[break side=”left”] “It was funny how it happened. [Gervais Maillard in Career Services] called and asked me if I wanted to do a little volunteer chef thing in L.A. I told him no, I was looking for a job…He was like, ‘Oh, I can help you out with that.’ I was like, ‘Oh, really?’ Then it just kind of went from there…[We] worked together for the next week or so on making a really nice resume, which I definitely needed help on, because my resume beforehand compared to my resume now is like night and day.
I think it was just perfect timing or something, because we finished the resume…He emailed me some links. The day I applied, one of the places hit me back because they just recently opened, so they needed help and stuff…I was hired on and I didn’t even know I was hired on, because I walked into the place and they had me fill out a time punch-in and punch-out card…I thought I was just going in for training…I was like, ‘Am I hired?’ And they’re like, ‘Yeah, of course.’”
[break side=”left”] Tell us about your goals. What are you focused on achieving in the near future?
[break side=”left”] “I have a perfect plan…I found this place rather close to me that is a fine dining restaurant….And so my plan for the next couple months is to really just work a lot more on the line at L’Opera. I already told Walter this, too. I was talking to him about it. [I want] to really get the menu down at L’Opera, like basically be able to cook everything with my eyes closed. Then, I’m going to apply to this fine dining Italian restaurant..then I’ll be in the fine dining industry, and just keep working my way up and around, and just try to get into different cuisines and really expand my knowledge.”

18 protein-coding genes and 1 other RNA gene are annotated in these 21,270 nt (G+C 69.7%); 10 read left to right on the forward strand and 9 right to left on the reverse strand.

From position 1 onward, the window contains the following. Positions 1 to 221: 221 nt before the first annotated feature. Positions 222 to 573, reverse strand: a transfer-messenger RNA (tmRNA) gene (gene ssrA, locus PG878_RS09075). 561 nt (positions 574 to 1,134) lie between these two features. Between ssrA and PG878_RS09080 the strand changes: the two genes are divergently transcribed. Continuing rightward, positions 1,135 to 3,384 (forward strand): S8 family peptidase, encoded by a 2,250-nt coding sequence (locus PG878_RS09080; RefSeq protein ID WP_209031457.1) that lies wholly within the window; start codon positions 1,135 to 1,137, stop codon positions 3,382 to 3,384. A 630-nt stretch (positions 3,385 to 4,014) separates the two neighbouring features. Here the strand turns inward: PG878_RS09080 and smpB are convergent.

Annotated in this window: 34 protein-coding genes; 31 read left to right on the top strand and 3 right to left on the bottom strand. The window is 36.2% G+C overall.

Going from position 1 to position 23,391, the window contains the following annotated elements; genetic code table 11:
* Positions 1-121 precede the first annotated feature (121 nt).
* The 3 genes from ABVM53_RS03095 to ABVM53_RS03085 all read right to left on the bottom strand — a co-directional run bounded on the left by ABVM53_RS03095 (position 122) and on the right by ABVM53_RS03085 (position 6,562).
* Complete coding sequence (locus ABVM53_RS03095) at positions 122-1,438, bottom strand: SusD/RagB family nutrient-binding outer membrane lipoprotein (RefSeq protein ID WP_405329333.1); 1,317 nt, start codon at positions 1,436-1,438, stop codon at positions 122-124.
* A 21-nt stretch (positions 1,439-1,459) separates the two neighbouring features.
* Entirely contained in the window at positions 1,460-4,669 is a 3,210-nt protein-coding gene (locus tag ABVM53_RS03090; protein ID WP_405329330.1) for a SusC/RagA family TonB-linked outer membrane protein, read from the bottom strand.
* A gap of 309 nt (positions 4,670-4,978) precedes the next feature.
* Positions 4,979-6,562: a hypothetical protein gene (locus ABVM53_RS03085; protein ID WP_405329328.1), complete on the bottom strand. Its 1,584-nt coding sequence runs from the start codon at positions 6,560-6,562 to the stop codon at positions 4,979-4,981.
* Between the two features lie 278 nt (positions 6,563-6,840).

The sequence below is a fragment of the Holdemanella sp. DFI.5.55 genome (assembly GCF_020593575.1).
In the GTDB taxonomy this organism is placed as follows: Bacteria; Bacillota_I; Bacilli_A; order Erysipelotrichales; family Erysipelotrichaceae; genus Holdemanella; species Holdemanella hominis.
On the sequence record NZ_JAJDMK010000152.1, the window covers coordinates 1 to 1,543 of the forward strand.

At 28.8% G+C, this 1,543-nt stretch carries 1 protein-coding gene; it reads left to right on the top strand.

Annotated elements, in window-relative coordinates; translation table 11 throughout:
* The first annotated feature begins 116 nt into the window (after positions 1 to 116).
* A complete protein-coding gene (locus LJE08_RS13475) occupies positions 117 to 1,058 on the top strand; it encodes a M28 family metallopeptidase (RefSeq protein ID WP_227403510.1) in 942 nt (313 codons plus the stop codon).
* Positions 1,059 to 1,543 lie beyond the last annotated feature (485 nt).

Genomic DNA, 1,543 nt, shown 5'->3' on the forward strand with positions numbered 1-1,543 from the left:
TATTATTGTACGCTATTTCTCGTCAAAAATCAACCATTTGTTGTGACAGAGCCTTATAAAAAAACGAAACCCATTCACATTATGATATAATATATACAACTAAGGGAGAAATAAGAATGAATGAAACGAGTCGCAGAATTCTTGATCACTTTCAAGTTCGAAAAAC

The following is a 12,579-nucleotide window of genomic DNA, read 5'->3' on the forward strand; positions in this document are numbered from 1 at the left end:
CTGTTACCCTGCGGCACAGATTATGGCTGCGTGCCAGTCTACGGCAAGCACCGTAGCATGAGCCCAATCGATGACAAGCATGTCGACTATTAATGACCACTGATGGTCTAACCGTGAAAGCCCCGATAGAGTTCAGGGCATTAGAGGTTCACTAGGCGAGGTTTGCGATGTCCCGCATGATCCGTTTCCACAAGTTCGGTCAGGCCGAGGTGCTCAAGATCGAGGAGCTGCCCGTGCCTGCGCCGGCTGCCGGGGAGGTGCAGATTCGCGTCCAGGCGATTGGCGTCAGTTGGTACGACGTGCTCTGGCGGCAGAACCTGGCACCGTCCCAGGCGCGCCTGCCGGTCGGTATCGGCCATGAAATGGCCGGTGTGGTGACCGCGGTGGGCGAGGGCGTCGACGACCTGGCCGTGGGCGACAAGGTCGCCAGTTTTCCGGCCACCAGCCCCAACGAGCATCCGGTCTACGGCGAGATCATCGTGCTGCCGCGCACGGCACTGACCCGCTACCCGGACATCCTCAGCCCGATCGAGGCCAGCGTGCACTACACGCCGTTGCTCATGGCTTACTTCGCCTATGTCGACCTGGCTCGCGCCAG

[break side=”left”] How about five years from now? Where would you like to be?
[break side=”left”] “I want to gather as much knowledge as I can, even just about running restaurants, and the food industry, and cuisine, and making menus, and learn everything about it. So, I want to get a lot of experience from different places. And you know, when I feel like the time is right, I want to try to open my own restaurant and do my own thing.”
[break side=”left”] What’s your advice to other CASA students on how they can make the most of their time in the program?
[break side=”left”] “My biggest advice is literally just take advantage of going to whatever restaurant they’re at and stay there as long as they can. As long as your schedule allows you to…Just take advantage of it and try to get in on every little aspect in the kitchen, the prep, the line, making other sauces, anything you can do. Try to get on all the positions in the line, to rotating food. Get it all, [and] make sure you keep talking to your chef about stuff.”
[break side=”left”] Learn more about CASA Schools’ Gourmet Chef Program.
[break side=”left”] Want to get going in the culinary arts? Learn more about CASA and how we do culinary education differently.
[break] [media href=”https://www.youtube.com/watch?v=jmL_egeavTc”] Nashville-based CASA mentor Chef Kristin Beringson talks candidly about what it takes to be a head chef.[/media]